Appointment of Doctors, Dentists and Pharmacists on Contract in Malaysia is an Ad Hoc Measure

October 31, 201612:21 pm1690 views

Appointment of doctors, dentists and pharmacists in Malaysia on contract basis, owing to constraints on permanent positions has its pros and cons, says Dr Koh Kah Chai, honorary general secretary of the Malaysian Medical Association (MMA).

While the pros to this move is that these medical practitioners will be gainfully employed and get prerequisite training, however the Government is worried about their status of employment once the contract ends.

This move was announced by the Prime Minister during Budget 2017, with plans to come to effect to December. It is expected to benefit 2,600 doctors, who are now unable to undergo housemanship due to lack of permanent positions in hospitals.

Calling this an “ad hoc measure,” Dr Steven Chow, president of the Federation of Private Medical Practitioners’ Associations, Malay­sia expressed concern over what happens at the end of their contracts and added, “There will still be a logjam of doctors. If you increase the output of doctors, you should have made arrangements to increase the number of housemen and medical officer posts as well.”

Likewise, the creation of a new civil service pay grade – 56, to be placed between grade 54 and Jusa C – is only a temporary measure in its objective of preventing medical and dental specialists from leaving Government service and addressing the delays in their promotion. Dr Koh believes this is a stop-gap measure and some feel it will delay promotion of Jusa C, The Star Malaysia reports.

The extra grade would mean doctors would take longer time to reach the highest pay grades, which would in turn affect their pensions.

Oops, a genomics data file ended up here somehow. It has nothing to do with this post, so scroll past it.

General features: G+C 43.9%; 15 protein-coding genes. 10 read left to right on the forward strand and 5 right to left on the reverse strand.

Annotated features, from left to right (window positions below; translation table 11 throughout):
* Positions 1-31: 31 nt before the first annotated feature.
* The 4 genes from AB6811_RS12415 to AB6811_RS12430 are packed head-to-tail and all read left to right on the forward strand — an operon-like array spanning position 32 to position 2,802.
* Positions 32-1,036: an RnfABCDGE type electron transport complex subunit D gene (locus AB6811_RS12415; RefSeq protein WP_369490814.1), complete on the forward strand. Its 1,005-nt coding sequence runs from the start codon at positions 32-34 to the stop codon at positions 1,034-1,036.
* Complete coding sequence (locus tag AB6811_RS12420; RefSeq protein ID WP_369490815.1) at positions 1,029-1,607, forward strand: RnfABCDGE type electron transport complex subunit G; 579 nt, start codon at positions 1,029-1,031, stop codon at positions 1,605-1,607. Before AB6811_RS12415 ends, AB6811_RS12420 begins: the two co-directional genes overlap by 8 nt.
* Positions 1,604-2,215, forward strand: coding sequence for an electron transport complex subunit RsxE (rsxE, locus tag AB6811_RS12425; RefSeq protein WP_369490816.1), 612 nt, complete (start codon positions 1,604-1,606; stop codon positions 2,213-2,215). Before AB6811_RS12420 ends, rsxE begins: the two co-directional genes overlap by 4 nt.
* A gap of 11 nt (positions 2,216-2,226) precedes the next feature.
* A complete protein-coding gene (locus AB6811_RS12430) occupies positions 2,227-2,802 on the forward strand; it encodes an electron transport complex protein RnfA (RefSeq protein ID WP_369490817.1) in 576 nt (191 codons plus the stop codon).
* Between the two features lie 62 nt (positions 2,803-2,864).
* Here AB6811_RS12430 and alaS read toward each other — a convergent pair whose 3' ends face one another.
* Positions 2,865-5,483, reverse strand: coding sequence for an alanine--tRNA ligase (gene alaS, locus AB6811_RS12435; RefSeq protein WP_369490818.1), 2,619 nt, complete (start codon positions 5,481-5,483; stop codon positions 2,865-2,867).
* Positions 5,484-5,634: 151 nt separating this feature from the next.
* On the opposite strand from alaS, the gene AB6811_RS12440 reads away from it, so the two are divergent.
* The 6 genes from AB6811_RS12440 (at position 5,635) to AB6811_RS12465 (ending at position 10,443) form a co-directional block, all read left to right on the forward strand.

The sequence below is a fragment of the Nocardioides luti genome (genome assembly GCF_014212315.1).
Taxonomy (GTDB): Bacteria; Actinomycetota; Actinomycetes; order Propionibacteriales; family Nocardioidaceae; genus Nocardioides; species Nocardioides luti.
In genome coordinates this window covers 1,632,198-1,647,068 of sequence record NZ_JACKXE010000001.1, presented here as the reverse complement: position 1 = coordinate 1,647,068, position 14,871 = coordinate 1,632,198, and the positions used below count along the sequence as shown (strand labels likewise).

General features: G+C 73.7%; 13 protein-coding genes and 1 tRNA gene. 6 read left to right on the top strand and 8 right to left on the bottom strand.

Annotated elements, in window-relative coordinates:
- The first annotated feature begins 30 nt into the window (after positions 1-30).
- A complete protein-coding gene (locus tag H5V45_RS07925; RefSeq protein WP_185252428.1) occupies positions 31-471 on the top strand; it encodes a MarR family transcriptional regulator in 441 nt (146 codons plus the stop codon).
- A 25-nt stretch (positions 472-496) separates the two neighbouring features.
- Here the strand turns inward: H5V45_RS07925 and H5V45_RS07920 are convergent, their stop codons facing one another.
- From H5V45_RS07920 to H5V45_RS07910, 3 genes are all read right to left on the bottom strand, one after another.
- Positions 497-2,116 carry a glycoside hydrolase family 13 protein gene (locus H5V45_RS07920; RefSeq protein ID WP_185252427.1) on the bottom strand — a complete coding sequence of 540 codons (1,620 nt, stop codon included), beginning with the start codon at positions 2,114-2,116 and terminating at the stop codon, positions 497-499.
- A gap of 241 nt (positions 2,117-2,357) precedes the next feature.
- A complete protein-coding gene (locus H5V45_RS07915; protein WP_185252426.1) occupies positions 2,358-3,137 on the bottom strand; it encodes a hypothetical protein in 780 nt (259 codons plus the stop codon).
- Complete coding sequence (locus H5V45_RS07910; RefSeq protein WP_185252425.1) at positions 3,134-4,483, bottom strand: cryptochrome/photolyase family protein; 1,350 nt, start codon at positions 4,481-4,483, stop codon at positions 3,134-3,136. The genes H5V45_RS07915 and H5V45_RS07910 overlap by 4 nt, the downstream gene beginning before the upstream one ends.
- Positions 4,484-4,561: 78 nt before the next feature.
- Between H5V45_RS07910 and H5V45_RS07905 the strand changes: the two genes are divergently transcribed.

Opining on the Government’s idea of cooperating with the private sector to run non-profit charitable hospitals Dr Koh said, “While it is a noble idea, in the absence of details of the financing mechanism, we can’t really comment on the buy-in from the private sector. It appears to be a proposal of cost-sharing in the provision of healthcare to the rakyat.”

So what will happen to doctors once the 2017 contract ends? Will they be able to find permanent positions in the private sector? How does the Malaysian government overcome the crisis of oversupply of doctors? DAP MP Teresa Kok questioned the government, if considerable thought has been given to the future of medical graduates who accept its offer for contract employment under Budget 2017.

She further urged the Health Minister to give a clear and honest picture about doctors becoming jobless, under the contract scheme, rather than giving false impression of jobs still existing for many of them in the private sector.

Health Minister Datuk Seri Dr S. Subramaniam was quoted by the Malay Mail Online, “The contract method provides flexibility to absorb the graduates as their waiting period will be reduced. At the same time, they can receive adequate training. It is also easier for Public Service Department (PSD) to create contract positions.”

While there were legal requirements for the ministry to provide training for doctors for at least two years, and dentist and pharmacists for at least one year. Through the contract method, doctors could undergo housemanship for four years, while dentists and pharmacists should be in training for three years.

The issue of oversupply of doctors has been raised several years ago by MMA and Malaysian Medical Council and still new ones are being churned out annually.

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